The Christmas season at the Everyman and its partner theater Liverpool Playhouse was supported by a £283,599 grant from Arts Council England’s Culture Recovery Fund and Da Vanzo noted that the year’s VAT reduction last had also helped. This meant the theater did not need to apply for a share of the government’s £60million emergency funding announced in December to deal with the impact of Omicron.

The Perth theater was among the venues to cancel a festive mid-term show when new Covid restrictions came into effect in Scotland on December 27. Her Cinderella opened in November to rave reviews. Written and directed by naughty sister Barrie Hunter, it became the theatre’s best-selling panto to date and attracted audiences from surrounding areas including Dundee, Fife and Stirling, said managing director Nick Williams. “It’s a huge influx of people and the amount of money they’re spending is vital not just for us but for the city centre.” But on December 14, Prime Minister Nicola Sturgeon asked people to minimize contact with people from other households. A 50% drop in sales followed, Williams said.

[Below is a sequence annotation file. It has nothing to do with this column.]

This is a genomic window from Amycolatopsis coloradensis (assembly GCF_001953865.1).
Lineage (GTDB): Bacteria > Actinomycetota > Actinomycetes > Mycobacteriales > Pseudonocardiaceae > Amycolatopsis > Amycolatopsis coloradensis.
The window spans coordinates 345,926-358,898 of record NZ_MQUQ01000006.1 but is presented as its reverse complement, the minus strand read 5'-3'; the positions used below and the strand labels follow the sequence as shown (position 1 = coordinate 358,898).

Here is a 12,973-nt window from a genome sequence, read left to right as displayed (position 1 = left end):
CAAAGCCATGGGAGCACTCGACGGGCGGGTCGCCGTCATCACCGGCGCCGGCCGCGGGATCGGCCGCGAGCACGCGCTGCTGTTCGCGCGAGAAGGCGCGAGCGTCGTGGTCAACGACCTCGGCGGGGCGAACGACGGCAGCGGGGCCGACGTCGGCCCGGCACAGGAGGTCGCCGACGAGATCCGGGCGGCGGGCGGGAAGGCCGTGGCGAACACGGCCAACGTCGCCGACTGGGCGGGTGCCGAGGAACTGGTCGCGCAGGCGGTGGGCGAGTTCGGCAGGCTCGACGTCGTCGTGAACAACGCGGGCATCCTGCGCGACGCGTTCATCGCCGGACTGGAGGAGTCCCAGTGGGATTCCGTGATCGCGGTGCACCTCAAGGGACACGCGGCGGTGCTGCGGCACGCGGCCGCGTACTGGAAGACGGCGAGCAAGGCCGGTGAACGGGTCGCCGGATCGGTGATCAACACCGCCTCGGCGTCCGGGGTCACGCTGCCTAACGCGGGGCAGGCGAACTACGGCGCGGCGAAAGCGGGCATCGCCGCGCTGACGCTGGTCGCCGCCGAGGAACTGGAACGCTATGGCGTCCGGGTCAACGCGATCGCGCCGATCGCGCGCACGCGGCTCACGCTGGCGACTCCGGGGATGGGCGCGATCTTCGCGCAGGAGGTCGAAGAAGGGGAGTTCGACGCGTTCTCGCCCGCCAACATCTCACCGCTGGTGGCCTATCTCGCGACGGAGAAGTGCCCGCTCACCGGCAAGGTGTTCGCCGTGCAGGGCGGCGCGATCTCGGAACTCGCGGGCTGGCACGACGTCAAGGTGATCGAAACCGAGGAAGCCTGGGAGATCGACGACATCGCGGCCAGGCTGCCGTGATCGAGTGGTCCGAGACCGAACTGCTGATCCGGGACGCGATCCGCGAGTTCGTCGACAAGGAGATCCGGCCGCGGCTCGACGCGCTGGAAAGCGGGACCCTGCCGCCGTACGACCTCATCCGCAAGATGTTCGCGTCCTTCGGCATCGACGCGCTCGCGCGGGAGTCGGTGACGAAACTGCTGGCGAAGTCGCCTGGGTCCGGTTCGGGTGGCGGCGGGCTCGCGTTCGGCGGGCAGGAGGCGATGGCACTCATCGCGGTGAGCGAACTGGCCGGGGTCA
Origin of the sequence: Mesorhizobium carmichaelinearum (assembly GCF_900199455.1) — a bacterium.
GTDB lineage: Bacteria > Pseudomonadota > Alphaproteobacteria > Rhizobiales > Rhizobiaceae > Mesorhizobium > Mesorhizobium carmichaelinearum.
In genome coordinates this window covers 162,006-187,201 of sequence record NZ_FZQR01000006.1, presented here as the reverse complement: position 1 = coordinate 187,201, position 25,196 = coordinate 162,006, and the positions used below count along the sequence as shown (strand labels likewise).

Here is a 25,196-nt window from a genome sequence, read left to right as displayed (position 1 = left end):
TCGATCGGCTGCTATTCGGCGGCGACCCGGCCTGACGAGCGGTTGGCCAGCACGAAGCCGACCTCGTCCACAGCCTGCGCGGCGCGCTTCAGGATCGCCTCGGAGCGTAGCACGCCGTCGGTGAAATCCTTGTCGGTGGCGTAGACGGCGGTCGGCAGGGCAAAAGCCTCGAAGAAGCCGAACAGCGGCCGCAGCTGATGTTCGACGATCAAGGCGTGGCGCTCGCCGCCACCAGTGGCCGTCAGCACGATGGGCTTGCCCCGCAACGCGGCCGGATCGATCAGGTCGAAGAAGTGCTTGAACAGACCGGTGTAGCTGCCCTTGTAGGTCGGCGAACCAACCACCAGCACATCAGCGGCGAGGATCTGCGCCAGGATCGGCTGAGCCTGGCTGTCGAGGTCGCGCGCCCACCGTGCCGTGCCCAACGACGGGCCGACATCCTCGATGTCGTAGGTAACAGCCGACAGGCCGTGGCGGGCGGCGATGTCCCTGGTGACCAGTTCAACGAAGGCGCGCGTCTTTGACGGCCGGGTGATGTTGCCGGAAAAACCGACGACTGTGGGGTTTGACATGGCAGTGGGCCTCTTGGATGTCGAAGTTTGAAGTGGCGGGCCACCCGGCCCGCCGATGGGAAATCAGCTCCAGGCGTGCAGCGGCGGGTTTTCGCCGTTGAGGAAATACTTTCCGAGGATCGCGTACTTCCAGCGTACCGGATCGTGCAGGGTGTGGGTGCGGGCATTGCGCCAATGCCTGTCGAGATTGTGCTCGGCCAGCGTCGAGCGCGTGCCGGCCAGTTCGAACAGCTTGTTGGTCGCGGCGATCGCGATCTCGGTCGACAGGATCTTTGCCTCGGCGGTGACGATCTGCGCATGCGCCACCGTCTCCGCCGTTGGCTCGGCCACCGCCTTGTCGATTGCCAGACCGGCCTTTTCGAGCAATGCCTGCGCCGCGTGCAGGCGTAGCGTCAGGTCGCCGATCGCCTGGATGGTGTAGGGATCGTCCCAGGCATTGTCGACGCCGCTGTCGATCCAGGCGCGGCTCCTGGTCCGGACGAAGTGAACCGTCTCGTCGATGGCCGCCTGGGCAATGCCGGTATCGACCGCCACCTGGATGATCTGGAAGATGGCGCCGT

Restrictions introduced on December 27 to minimize the risk of transmission included physical distancing of one meter and a cap of 200 people in cinemas. Cinderella has become unsustainable: “everything has collapsed”. The Perth theater can usually accommodate around 500 people; its audience was reportedly reduced to less than 80. The theater was on track to earn 22% more revenue from its panto compared to 2019, but ultimately 40% of the run was cancelled. The impact would be felt year-round, Williams said, as public confidence had been shaken. The theater is waiting to see how much help will come from the Scottish Government’s mitigation fund.

Benjamin Lafayette in Cinderella at the York Theater Royal.
Quite charming… Benjamin Lafayette in Cinderella at the York Theater Royal. Photography: Pamela Raith

New restrictions in Wales – including the same cap of 200 spectators but a greater two-metre social distancing requirement – ​​led Theatr Clwyd to cancel Beauty and the Beast from Boxing Day until January 15. With secondary income from bar and merchandise sales, the theater expects a loss of over £500,000.